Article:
Those representing rational numbers and
those representing irrational numbers.
Rational numbers, specifically integers, will represent the 'countable' points while irrational numbers will represent 'uncountable' numbers (a higher infinity by Cantor's Diagonal Proof). Thus, an infinite quantity of irrational numbers will always fit between two adjacent rational numbers. Which is required for the construction of a manifold of differentiable things.
The integers are quantitive and can be expressed abstractly as a binary number e.g. 100100111010010, a series of ones and zeroes in a line having a beginning and end.
The irrational numbers are represented by an infinite string of random 1's and 0's and cannot in principle denote a quantity. They are qualitive. They denote a specific order of objects.
The finite geometric embodiment of these two types is a line for quantity and a circle for quality. Thus, if we place a finite number of 1's and 0's on the rim of a circle, there is neither beginning nor end and the string carries qualitive information about the order of the symbols only.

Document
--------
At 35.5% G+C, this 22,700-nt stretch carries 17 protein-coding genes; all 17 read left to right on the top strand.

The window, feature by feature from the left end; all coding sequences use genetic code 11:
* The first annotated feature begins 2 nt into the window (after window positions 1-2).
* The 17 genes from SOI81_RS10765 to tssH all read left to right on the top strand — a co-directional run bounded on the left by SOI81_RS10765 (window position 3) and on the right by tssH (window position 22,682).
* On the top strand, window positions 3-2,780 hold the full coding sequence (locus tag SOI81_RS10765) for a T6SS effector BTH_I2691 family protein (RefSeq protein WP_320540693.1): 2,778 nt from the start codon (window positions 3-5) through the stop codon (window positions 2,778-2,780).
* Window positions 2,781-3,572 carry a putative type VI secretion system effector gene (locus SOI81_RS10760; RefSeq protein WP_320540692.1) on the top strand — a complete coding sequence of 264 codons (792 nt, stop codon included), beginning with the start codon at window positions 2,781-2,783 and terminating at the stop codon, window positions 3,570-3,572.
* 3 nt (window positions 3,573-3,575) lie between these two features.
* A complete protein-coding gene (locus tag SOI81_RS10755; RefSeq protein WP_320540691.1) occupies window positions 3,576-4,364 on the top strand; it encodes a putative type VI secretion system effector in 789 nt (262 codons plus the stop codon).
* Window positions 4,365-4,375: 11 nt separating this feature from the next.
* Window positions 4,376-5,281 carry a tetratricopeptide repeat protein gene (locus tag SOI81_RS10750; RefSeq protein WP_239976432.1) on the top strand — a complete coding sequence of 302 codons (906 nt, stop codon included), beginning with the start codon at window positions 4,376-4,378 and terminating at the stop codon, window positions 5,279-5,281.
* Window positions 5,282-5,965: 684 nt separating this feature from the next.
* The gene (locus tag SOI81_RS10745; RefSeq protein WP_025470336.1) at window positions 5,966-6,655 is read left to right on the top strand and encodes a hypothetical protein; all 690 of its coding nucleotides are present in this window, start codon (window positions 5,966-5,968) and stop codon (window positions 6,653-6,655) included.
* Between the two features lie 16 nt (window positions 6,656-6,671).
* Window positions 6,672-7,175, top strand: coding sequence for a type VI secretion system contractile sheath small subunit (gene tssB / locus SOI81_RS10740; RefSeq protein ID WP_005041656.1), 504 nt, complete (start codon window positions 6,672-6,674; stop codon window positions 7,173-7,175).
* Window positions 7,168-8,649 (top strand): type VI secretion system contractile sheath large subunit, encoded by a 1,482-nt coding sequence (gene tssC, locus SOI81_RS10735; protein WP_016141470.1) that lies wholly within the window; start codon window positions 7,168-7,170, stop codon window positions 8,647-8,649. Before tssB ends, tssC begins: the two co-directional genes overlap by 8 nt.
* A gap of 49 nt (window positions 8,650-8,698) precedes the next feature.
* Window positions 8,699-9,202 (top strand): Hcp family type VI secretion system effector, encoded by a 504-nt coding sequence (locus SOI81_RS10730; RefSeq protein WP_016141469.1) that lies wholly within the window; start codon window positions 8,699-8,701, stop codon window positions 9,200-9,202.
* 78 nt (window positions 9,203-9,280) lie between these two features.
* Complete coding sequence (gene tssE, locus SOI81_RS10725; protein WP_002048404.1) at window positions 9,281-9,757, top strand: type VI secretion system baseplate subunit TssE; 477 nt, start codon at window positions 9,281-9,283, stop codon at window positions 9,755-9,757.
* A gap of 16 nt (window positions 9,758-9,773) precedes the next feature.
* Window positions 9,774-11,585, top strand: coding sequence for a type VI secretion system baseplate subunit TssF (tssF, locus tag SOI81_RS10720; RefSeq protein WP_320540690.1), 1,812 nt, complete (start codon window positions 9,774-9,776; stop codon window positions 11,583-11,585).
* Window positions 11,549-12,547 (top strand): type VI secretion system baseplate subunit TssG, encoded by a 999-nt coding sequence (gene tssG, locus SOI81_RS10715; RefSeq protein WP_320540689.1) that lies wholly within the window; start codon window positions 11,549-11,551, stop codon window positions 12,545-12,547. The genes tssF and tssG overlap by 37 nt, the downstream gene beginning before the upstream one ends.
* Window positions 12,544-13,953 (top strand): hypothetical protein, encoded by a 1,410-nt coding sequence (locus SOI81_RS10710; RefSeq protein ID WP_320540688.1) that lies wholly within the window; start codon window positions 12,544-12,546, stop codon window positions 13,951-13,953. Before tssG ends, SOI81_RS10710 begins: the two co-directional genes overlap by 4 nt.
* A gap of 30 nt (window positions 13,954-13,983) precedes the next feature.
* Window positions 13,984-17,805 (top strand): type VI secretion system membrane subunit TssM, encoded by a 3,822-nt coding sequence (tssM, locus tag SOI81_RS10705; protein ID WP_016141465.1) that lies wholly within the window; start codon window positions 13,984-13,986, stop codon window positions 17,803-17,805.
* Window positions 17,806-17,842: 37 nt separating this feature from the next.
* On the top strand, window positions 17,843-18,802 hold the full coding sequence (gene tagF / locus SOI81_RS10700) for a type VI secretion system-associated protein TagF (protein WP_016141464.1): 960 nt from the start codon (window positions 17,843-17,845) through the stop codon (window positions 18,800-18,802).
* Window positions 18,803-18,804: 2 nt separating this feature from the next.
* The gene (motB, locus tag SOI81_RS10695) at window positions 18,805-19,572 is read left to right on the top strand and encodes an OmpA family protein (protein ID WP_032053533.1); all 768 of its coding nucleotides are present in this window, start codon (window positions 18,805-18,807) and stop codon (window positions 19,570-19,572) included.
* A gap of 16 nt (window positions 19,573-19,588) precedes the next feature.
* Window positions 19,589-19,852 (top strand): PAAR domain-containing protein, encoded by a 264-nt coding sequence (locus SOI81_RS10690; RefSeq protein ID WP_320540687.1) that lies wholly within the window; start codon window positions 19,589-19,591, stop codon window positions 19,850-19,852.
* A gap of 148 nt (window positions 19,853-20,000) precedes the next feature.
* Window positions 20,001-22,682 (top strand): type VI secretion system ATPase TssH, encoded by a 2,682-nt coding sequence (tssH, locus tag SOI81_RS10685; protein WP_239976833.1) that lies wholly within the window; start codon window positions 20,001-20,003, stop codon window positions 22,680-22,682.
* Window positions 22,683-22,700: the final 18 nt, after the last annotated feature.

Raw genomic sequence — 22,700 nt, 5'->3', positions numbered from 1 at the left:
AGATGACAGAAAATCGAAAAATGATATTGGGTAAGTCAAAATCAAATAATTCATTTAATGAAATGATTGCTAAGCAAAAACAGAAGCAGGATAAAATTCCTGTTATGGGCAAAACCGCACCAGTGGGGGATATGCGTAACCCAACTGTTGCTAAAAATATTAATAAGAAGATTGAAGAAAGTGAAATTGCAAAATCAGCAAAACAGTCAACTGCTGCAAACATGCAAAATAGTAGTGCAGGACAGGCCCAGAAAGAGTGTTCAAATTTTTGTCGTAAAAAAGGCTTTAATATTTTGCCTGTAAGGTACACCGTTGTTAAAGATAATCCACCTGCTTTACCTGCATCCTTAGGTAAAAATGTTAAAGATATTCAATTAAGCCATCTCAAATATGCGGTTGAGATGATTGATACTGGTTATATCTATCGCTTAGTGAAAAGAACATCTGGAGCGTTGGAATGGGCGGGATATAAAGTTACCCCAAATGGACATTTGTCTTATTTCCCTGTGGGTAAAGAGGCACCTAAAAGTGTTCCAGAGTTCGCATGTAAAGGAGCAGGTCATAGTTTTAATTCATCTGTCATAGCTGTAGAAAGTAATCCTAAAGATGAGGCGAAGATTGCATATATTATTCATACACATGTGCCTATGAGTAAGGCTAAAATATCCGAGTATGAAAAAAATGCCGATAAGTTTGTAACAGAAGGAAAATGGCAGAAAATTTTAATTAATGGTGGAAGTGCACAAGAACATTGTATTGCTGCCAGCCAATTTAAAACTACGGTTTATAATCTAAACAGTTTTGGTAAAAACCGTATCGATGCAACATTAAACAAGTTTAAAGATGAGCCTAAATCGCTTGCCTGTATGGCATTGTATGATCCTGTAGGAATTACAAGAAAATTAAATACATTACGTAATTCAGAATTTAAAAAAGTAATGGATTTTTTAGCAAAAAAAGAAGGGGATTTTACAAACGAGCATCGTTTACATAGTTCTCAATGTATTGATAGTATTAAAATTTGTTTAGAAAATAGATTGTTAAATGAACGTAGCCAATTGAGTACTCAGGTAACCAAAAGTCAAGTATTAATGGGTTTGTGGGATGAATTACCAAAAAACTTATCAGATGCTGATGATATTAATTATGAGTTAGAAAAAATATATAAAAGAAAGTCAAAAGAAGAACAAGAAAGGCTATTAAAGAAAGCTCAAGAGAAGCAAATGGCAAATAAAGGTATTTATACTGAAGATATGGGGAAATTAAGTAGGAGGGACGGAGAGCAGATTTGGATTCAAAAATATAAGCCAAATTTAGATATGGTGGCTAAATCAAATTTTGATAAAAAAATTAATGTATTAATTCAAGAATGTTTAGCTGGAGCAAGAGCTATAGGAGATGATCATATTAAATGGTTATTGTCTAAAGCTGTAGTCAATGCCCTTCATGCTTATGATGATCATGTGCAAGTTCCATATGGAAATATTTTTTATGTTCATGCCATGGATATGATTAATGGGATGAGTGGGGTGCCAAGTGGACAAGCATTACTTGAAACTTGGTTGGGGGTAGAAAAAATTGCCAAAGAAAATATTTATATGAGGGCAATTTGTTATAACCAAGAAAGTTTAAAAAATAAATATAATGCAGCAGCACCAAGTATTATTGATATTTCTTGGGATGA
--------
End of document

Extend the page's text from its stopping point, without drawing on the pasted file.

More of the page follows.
Ponder for a moment that a ray (quantitive) has a beginning and no end. While a line with neither beginning nor end (qualitive) is logically equivalent to a circle of infinite radius.
A ray advancing outward encompassing 'countable' points (the integer count necessitated at the beginning) must have its points differentiated by space (an entity which cannot be displayed in less than the two dimensions required by a circle).
By placing the circle (space) at right angles to the ray (integer count), the identity of each fundamental concept is preserved. Ultimately, this is the reason that there are three physical dimensions.